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Am I underthinking this work problem?

  1. May 17, 2015 #1
    1. The problem statement, all variables and given/known data
    A mass m is dropped from rest above a relaxed spring of stiffness k a distance D. Find the position from where it was released where the mass attains its maximum velocity and find that maximum velocity

    2. Relevant equations
    [tex]W_{net}=\Delta E[/tex]

    3. The attempt at a solution
    ok... so obviously the mass is going to be at maximum velocity when it as distance D from the place of drop right? I stated that we can bascially ignore the spring in the problem because at the maximum velocty, the mass will JUST hit the spring and the spring wont have any impact or do any work on the mass.

    so here is what i did;

    SYSTEM: MASS and EARTH
    [tex]W_{net}=\Delta E[/tex]

    There is no work in this problem so,

    [tex]0=\Delta GPE + \Delta KE [/tex]
    [tex]0 = \frac{1}{2}mv_f^2-mgD [/tex]
    [tex]\frac{1}{2}mv_f^2 = mgD [/tex]
    [tex] v_f = \sqrt{2gD} [/tex]



    am i missing something crucial?
     
  2. jcsd
  3. May 17, 2015 #2
    ugh, also can someone tell me why everything I type in latex is centered? I use the same code for mathhelpforum and it works fine ther. here is the code I used for the last latex equation i wrote:

    [ tex]v_f=\sqrt{2gD} [ /tex]


    whats wrong with that above code that that makes everything centered?
     
  4. May 17, 2015 #3
    Consider a limiting case of small d and small k. That is, the weight has basically no time to accelerate before hitting a very weak spring.
     
  5. May 17, 2015 #4

    haruspex

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    Given that the first thing it asks for is the position the mass was dropped from, I suggest D is not what one would assume. Perhaps it is the maximum distance the mass falls?
    Either way, as Insightful says, you are wrong about the max speed being where it first contacts the spring. Think about acceleration.
     
  6. May 17, 2015 #5
    well the longer time it falls for the higher its velocity is correct? D is the distance from the position of release to the top of the spring (so just before the mass would contact the spring) so wouldnt that be the position where the velocity would be maximum?
     
  7. May 17, 2015 #6

    haruspex

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    No. See my edited reply.
     
  8. May 17, 2015 #7
    yeah, im not understanding where I'm going wrong. the mass is in free fall.... so the acceleration is 9.8. the acceleration is going to be 9.8 until it hits the spring where it's kinetic energy is transferred to elastic potential energy. do you mind telling me how the mass is not at its max velocity right before it hits the spring?
     
  9. May 17, 2015 #8

    haruspex

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    Suppose it has hit the spring and depressed it a small distance, so the spring force is still quite small. Which way is it accelerating at this point?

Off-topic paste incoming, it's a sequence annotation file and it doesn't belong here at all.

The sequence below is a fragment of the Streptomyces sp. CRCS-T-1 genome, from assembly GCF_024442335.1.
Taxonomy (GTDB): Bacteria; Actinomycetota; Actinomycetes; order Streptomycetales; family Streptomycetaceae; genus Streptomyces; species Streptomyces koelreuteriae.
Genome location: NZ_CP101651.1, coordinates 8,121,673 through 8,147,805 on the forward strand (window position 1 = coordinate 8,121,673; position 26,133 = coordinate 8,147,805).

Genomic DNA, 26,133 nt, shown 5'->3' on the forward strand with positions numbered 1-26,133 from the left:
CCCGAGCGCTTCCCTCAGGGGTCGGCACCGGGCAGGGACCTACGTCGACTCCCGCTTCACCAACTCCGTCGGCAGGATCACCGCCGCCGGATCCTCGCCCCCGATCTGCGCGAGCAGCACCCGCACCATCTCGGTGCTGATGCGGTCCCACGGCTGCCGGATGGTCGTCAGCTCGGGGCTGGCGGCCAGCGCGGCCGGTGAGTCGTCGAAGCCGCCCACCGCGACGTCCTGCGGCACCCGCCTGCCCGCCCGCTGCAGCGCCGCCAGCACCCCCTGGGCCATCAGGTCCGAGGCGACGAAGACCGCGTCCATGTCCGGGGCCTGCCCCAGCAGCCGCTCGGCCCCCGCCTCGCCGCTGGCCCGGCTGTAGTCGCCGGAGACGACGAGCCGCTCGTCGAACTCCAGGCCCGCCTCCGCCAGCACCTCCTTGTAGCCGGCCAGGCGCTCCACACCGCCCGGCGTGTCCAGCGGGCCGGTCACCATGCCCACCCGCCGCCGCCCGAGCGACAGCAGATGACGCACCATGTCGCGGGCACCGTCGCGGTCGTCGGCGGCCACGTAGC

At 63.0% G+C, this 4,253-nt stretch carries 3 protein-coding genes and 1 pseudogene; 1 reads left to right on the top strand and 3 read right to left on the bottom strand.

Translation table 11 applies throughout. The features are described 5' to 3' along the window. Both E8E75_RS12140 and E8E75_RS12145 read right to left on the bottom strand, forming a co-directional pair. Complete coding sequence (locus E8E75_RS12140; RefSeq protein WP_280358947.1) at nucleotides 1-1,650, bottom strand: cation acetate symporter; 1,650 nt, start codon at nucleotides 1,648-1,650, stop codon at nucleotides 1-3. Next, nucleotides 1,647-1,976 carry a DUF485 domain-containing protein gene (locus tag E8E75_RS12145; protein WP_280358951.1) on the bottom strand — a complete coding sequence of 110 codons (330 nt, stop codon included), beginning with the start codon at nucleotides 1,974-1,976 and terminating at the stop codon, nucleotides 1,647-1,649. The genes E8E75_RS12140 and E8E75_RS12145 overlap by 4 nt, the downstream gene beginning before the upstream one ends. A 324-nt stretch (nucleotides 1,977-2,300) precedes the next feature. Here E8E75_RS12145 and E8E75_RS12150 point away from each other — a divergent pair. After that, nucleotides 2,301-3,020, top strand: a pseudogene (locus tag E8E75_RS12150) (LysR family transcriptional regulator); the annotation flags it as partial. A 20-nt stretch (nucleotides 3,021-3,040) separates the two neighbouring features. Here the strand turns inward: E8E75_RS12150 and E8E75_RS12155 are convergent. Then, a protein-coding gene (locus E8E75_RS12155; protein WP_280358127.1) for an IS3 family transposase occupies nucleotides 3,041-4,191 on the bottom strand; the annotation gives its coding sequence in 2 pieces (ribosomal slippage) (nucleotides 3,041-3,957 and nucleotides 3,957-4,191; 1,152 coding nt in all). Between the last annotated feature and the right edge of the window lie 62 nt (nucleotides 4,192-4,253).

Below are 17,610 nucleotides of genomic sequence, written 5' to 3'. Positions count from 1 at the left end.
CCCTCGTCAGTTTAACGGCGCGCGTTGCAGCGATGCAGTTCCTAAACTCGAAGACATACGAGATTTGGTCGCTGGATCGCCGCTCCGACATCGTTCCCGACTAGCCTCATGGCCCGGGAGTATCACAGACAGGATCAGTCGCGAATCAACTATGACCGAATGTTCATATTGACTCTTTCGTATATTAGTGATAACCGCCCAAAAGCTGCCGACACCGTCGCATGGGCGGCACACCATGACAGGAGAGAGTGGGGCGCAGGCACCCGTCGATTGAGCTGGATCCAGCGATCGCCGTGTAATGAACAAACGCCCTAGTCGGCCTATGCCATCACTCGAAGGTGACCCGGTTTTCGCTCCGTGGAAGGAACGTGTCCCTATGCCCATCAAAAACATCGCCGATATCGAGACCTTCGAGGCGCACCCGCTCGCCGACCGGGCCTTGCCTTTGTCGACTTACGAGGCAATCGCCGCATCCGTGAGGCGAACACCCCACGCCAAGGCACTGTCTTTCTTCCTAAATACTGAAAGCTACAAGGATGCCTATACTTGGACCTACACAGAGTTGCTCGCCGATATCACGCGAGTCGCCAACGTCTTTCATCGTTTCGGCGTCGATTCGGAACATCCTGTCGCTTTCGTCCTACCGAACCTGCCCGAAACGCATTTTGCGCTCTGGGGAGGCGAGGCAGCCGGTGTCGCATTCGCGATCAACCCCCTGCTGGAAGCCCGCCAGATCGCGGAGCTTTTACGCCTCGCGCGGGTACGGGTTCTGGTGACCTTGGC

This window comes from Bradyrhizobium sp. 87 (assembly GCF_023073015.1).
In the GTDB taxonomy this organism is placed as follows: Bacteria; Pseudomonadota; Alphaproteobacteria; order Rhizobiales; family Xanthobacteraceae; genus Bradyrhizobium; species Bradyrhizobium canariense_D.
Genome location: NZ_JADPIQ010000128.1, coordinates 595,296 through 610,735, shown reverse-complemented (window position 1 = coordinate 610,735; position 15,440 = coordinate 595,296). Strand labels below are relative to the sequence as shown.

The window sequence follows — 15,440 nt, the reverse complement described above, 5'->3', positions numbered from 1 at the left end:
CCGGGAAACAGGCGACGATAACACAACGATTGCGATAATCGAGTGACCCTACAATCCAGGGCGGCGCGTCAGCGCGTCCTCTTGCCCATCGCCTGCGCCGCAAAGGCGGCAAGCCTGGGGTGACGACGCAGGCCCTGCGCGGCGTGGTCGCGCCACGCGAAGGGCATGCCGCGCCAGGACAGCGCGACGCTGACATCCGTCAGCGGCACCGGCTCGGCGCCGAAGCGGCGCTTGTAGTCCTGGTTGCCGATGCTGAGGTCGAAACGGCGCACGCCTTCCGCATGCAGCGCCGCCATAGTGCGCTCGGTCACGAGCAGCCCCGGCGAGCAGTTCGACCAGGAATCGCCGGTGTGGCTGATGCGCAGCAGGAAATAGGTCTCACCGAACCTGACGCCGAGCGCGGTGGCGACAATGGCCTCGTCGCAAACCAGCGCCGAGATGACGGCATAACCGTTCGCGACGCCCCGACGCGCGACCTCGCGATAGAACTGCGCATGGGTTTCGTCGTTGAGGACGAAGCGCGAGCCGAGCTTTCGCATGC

10. May 17, 2015 #9
    oh... ok. it is still accelerating downward. so my answer only work for springs that have a pretty large k value correct? (when the spring force is greater than mg).
     
  11. May 17, 2015 #10
    how do i find when the spring force is greater than the gravitational force?

    through a side F=ma problem, found that:

    [tex] k =\frac{m(a+g)}{x} [/tex]

    or

    [tex] a = \frac{mg-kx}{m} [/tex]

    is that helpful in solving the priblem?
     
  12. May 17, 2015 #11

    haruspex

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    Yes. By that, when is a zero?
     
  13. May 17, 2015 #12
    alright. i fixed my answer a bit. doing an F=ma problem I did the follwing with the mass as the system and the y going down...

    [tex] F_g - F_{el} = ma [/tex]
    we get [tex] a=\frac{mg-kx}{m} [/tex]

    we want to find the point at which a turns from positive to negative (becuase thats when acceleration changed directions)

    so [tex] mg-kx > 0[/tex]
    is true as long as
    [tex] x< \frac{mg}{k} [/tex] correct? where x is the length compression.

    now we do the entire problem again:

    now I think that the distance where velocity is greatest is the following:

    [tex] D+\frac{mg}{k} [/tex]

    system: mass, earth, and spring:

    work = change in energy
    [tex] 0 = \Delta GPE + \Delta EPE + \Delta KE [/tex]
    [tex] = -mg(D+\frac{mg}{k}) + \frac{m^2g^2}{2k}+ \frac{1}{2}mv^2 [/tex]
    [tex] v =\sqrt{-2\bigg{(} \frac{-mg(D+\frac{mg}{k}) + \frac{m^2g^2}{2k}}{m}\bigg)} [/tex]
     
    Last edited: May 17, 2015
  14. May 17, 2015 #13
    is my above solution correct?
     
  15. May 17, 2015 #14

    haruspex

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    You have some sign issues (is the change in GPE positive or negative?), and mg/2 is not an energy, it' a force.
     
  16. May 17, 2015 #15
    wait wait. dont correct me. i see an error.
     
  17. May 17, 2015 #16
    i think i fixed it now.
     
  18. May 17, 2015 #17
    Check your final rearrangement to get v.
     
  19. May 17, 2015 #18
    my bad. there should be a negative inside the radical right?
     
  20. May 17, 2015 #19
    Why is 1/2mv^2 under the radical?
     
  21. May 17, 2015 #20
    oh thats an accident as well. i forgot to take it out... yeah i make way too many stupid mistakes
     
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